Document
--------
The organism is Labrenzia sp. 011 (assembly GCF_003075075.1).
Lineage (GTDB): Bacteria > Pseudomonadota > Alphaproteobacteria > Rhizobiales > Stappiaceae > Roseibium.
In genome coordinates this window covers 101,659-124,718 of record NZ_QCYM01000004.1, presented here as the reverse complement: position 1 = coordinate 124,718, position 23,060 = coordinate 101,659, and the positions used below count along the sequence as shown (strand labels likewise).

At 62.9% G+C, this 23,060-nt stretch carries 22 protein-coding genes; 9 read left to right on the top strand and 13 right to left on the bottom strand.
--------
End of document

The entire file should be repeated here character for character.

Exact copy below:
The organism is Labrenzia sp. 011 (assembly GCF_003075075.1).
Lineage (GTDB): Bacteria > Pseudomonadota > Alphaproteobacteria > Rhizobiales > Stappiaceae > Roseibium.
In genome coordinates this window covers 101,659-124,718 of record NZ_QCYM01000004.1, presented here as the reverse complement: position 1 = coordinate 124,718, position 23,060 = coordinate 101,659, and the positions used below count along the sequence as shown (strand labels likewise).

At 62.9% G+C, this 23,060-nt stretch carries 22 protein-coding genes; 9 read left to right on the top strand and 13 right to left on the bottom strand.